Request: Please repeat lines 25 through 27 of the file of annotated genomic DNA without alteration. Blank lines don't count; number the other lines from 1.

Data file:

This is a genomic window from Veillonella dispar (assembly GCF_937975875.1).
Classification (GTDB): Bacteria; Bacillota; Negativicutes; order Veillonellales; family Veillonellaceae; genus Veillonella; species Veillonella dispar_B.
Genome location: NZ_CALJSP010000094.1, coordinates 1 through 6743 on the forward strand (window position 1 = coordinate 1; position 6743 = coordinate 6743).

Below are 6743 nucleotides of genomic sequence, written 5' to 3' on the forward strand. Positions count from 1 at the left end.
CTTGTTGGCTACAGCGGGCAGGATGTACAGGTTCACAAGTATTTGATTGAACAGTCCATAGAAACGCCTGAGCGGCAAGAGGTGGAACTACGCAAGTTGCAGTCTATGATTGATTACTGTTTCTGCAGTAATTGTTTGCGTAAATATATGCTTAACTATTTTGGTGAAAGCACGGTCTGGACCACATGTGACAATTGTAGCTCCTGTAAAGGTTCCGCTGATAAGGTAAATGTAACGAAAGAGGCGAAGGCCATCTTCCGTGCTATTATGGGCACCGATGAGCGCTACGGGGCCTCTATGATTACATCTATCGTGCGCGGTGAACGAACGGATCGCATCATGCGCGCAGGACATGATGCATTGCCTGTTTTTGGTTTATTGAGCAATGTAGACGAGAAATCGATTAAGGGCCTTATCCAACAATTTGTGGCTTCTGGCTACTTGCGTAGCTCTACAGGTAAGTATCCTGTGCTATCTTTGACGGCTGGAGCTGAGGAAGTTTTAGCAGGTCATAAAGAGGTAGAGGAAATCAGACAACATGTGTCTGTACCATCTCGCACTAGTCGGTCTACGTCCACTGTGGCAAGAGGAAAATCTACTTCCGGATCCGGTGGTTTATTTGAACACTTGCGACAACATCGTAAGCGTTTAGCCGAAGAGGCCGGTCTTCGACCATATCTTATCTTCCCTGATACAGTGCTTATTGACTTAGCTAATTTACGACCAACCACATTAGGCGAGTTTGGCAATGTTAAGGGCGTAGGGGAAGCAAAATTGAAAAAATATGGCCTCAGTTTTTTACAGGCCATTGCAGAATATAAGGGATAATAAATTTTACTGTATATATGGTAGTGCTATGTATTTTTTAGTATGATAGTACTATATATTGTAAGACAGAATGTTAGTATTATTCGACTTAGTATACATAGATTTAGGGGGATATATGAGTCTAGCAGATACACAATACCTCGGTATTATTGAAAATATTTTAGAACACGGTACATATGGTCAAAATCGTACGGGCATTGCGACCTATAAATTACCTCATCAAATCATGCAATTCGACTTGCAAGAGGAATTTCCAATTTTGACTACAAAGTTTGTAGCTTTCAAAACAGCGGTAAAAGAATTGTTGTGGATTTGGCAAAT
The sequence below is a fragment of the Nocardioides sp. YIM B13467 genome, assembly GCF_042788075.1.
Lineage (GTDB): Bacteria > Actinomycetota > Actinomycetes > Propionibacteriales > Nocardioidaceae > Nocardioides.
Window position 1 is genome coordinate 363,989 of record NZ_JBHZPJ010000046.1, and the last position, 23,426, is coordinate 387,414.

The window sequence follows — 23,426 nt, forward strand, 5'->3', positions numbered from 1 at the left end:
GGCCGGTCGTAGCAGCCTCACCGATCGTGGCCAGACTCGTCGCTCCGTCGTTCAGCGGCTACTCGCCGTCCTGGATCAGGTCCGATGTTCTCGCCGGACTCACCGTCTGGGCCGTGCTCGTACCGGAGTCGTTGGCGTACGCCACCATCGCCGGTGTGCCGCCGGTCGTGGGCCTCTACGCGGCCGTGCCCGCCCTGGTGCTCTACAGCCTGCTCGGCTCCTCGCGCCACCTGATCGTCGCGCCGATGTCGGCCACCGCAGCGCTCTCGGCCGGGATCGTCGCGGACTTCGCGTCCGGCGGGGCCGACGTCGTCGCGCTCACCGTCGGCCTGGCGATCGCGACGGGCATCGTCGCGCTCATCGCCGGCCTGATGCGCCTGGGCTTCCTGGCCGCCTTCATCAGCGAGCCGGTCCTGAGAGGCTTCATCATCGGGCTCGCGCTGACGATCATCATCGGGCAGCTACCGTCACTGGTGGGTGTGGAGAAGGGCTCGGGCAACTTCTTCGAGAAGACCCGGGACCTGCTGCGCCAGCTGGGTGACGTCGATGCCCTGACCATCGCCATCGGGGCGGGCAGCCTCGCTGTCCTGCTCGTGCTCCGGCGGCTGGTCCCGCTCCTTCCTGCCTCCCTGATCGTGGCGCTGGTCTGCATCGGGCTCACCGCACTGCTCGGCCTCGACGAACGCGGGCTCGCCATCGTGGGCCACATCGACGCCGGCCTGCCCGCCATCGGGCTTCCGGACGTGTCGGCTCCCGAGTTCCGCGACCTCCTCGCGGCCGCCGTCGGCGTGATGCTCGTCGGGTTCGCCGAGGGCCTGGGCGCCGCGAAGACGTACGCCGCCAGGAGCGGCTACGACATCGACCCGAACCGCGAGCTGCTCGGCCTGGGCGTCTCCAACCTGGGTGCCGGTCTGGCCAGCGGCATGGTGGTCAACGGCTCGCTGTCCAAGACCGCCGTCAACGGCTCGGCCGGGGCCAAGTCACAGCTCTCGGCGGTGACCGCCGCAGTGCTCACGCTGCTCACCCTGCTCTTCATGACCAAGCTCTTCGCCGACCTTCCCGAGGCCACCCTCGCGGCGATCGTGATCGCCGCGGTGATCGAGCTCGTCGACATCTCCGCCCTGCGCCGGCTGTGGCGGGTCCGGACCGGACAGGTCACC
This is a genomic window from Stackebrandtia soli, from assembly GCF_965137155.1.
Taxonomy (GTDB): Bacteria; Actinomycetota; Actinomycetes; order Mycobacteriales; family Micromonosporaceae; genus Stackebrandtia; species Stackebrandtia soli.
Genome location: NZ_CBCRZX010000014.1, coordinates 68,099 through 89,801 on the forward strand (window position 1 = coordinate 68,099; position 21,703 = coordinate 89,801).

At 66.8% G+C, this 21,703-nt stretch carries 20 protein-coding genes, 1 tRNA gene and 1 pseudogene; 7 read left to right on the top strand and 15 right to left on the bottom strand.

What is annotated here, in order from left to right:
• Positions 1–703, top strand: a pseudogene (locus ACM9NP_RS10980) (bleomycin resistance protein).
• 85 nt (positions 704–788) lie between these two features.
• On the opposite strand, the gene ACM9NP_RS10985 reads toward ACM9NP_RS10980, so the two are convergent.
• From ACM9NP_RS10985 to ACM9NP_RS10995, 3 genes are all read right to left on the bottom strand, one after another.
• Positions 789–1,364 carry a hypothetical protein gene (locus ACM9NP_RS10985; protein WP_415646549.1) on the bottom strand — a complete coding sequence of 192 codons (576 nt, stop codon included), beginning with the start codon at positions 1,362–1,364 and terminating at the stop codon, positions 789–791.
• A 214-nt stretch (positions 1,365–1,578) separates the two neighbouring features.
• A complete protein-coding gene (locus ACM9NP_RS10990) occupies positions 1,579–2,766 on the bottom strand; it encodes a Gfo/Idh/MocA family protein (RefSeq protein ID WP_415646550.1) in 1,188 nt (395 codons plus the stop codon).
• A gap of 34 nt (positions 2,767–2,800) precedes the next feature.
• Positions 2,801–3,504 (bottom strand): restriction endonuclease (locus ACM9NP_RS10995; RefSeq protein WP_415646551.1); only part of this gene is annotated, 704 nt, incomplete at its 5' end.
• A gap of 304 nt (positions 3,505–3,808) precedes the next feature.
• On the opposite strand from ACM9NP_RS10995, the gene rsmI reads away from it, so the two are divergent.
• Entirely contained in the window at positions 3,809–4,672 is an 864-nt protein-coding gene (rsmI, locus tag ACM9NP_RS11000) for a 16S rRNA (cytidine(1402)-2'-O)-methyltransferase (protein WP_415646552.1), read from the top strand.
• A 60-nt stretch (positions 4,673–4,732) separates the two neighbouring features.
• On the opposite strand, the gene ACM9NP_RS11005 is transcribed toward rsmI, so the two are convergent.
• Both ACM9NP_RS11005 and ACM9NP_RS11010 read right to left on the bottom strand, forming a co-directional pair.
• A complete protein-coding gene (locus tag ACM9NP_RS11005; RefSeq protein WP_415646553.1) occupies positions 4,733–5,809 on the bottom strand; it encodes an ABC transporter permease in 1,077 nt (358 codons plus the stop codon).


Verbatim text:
• A gap of 304 nt (positions 3,505–3,808) precedes the next feature.
• On the opposite strand from ACM9NP_RS10995, the gene rsmI reads away from it, so the two are divergent.
• Entirely contained in the window at positions 3,809–4,672 is an 864-nt protein-coding gene (rsmI, locus tag ACM9NP_RS11000) for a 16S rRNA (cytidine(1402)-2'-O)-methyltransferase (protein WP_415646552.1), read from the top strand.